Cinco de Mayo stays at home but remains essential


Photo by Public Domain

When one thinks of the celebration of Cinco de mayo, loud salsa music, elotes and girls in colorful dresses dancing usually come to mind. But this year, along with everything else, it will be much different. But that doesn’t mean it can’t still be fun. 

Mini-history lesson time: what is Cinco de mayo and what exactly are Mexicans and Mexcian-Americans celebrating? No, it is not Mexico’s independence day (that’s in September). Cinco de mayo, which literally translates to 5th of May, actually celebrates the anniversary of the battle of Puebla in 1862 when the Mexican military defeated the French forces of Napoleon III. And in all honesty, only some parts of Mexico celebrate it. The only people who actually make a big deal of Cinco de mayo are Mexicans living in the United States. The battle of Puebla did not involve the United States at all, but it is an opportunity for Latinos to come together all across all communities to celebrate their cultural heritage. 

The two main celebrations that happen in the Twin Cities for Cinco de mayo is the one that takes place on Lake Street in South Minneapolis that usually lasts for two weekends. The other typically happens in West Saint Paul. The West Saint Paul celebration moved to a virtual celebration via Facebook Live this year, which included performances, a parade and cultural dances as well. The Minneapolis celebration chose not to do their full celebration on Lake street this year, due to the social distancing recommendations and stay-at-home order from Governor Walz. However, they are encouraging people to celebrate at home in their own ways and are looking forward to making next year’s festivities even greater. The typical celebrations at these events often have many components such as traditional Hispanic food, such as tamales, elotes, tacos, horchata and many more. They also have performances from musicians singing in Spanish, and many times there is a parade or traditional dancers.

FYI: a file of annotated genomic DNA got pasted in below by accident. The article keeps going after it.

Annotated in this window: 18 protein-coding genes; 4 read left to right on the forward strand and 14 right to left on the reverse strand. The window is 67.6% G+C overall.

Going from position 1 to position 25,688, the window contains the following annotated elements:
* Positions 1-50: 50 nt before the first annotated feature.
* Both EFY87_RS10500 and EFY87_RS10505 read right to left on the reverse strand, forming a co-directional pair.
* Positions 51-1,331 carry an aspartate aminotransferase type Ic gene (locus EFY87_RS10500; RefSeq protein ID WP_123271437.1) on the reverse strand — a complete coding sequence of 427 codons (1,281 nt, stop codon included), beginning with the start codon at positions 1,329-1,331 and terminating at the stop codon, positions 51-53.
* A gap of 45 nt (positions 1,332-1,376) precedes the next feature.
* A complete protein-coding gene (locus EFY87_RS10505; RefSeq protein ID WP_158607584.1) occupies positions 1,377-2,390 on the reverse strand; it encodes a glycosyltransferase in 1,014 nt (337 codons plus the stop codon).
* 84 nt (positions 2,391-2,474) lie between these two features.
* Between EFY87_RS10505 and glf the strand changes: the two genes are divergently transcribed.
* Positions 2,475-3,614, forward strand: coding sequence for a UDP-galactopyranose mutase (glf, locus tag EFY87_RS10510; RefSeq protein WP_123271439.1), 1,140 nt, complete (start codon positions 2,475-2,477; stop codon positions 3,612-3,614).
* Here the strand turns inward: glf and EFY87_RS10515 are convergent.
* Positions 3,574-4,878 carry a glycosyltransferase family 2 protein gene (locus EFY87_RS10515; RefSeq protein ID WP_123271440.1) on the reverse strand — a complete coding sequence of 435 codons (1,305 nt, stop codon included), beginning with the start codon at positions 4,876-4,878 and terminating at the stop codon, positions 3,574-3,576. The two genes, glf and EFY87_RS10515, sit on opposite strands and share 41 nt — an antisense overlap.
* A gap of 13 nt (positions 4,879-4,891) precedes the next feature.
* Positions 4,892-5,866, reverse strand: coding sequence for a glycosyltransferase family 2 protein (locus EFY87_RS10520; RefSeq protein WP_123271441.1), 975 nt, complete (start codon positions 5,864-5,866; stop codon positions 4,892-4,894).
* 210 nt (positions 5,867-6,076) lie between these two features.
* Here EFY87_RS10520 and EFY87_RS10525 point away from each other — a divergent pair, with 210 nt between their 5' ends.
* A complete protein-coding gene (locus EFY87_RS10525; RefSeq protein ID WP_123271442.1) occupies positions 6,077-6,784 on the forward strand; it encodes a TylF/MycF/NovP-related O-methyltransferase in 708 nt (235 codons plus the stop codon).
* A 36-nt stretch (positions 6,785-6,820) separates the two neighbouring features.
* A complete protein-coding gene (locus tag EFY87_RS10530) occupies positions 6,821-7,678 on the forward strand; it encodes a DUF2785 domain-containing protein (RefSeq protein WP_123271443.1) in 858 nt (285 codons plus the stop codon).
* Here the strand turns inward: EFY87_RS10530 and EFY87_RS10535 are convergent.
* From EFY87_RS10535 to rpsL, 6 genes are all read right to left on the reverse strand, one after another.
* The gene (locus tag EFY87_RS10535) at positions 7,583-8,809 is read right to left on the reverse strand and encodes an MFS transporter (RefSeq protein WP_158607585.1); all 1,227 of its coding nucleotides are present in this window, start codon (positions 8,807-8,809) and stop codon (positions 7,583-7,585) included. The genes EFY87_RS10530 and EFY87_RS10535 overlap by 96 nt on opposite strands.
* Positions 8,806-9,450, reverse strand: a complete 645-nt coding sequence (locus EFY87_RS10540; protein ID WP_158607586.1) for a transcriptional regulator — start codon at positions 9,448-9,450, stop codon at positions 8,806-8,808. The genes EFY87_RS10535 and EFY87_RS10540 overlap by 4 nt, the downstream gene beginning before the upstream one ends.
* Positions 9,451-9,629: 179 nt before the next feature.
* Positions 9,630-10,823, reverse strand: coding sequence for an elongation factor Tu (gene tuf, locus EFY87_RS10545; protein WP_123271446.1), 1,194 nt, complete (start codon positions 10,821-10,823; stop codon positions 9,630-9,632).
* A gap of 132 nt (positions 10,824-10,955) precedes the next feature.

There are many ways to celebrate at home this year. There will be Facebook Live events that you can stream even after they first post them. The ways in which you can celebrate Cinco de mayo are endless, though it may be as simple as trying your hand at cooking Hispanic food and turning up some bachata music. Taking time for the appreciation of Latino culture through celebrating Cinco de mayo in your own way opens up the conversation and acceptance of other cultures, which is always good no matter how small the step is.